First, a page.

Now that we are experts at identifying minor highs and lows, drawing trendlines, and knowing what support and resistance look like, let us begin by finding our first chart pattern: a rectangle.
Think of a rectangle as a sewer pipe snaking through a construction site. It has a flat top and flat bottom, and price is a rattlesnake winding its way through the pipe. Exhibit 7.1 shows an example of a rectangle bottom.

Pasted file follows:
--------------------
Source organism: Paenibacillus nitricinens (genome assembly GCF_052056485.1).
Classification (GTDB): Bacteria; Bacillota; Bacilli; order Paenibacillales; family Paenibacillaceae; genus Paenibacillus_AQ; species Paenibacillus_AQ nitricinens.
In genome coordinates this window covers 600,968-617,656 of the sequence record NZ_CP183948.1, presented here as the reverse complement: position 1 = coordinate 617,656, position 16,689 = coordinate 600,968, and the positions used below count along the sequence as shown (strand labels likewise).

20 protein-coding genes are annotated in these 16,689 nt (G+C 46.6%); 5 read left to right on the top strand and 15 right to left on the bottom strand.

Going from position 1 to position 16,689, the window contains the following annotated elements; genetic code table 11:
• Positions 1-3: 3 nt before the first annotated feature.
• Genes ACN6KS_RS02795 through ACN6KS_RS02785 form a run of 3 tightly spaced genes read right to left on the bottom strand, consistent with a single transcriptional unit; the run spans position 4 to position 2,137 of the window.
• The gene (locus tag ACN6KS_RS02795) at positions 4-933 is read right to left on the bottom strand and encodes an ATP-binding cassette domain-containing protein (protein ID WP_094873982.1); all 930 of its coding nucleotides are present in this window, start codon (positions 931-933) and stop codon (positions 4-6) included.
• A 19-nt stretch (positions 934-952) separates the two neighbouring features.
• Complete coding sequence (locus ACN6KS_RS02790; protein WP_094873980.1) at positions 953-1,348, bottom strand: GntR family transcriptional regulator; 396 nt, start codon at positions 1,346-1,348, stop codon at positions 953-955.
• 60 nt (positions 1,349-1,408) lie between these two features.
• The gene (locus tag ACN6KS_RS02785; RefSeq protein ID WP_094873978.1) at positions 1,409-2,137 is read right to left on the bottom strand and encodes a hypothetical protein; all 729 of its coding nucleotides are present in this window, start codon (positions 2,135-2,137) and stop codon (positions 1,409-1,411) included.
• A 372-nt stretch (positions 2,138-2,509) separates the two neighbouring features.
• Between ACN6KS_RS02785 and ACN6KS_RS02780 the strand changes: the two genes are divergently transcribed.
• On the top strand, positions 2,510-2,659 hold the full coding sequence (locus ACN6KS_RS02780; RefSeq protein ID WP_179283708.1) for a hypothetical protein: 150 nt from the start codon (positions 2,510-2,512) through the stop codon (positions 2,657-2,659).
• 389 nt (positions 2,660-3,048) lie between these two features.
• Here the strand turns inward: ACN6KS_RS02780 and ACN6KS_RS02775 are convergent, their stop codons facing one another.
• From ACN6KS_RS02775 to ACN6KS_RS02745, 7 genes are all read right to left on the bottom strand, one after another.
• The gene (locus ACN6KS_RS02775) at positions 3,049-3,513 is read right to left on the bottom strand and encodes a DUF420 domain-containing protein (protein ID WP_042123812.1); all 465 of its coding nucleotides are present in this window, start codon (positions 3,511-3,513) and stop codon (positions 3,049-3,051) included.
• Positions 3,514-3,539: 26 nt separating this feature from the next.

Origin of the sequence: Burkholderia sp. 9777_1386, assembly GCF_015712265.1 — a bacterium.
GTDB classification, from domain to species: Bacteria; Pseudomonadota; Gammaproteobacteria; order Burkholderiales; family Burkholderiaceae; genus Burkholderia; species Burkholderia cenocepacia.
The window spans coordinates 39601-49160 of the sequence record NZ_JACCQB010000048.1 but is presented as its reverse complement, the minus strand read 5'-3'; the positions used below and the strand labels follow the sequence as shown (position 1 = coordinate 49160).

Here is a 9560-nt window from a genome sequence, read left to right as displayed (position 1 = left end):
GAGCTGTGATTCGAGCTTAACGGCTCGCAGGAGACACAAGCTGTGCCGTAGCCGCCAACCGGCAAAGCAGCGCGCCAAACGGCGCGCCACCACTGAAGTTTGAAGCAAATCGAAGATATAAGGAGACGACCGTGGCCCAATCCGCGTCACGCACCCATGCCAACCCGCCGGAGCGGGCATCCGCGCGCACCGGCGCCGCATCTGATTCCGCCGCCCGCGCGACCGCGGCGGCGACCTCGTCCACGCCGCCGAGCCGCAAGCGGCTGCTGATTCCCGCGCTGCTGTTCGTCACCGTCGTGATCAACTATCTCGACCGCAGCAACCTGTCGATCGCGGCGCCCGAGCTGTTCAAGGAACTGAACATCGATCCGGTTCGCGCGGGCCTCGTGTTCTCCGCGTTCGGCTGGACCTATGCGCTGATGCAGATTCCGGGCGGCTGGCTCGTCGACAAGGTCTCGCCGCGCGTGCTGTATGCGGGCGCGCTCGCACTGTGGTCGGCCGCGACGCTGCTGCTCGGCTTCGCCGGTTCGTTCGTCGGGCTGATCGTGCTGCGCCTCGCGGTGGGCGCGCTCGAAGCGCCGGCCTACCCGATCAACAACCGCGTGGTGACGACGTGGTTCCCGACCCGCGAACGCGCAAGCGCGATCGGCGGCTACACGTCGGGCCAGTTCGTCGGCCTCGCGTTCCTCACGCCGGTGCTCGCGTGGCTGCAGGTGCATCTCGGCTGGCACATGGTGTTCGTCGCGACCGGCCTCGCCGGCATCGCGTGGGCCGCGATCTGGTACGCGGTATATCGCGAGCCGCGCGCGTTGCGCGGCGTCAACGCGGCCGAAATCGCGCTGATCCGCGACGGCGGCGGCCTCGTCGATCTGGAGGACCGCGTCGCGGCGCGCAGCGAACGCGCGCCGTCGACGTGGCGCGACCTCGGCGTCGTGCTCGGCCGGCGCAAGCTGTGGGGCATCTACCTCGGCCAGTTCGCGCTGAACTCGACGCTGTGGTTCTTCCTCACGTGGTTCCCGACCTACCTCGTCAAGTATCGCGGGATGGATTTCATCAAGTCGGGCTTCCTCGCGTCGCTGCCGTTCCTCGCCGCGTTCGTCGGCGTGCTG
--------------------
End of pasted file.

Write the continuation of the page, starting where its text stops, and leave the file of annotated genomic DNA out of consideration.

After trending downward, the stock bumped up against an invisible ceiling of overhead resistance and stood on a floor of underlying support from October to December, forming a rectangle bottom.
That ceiling and floor I show ...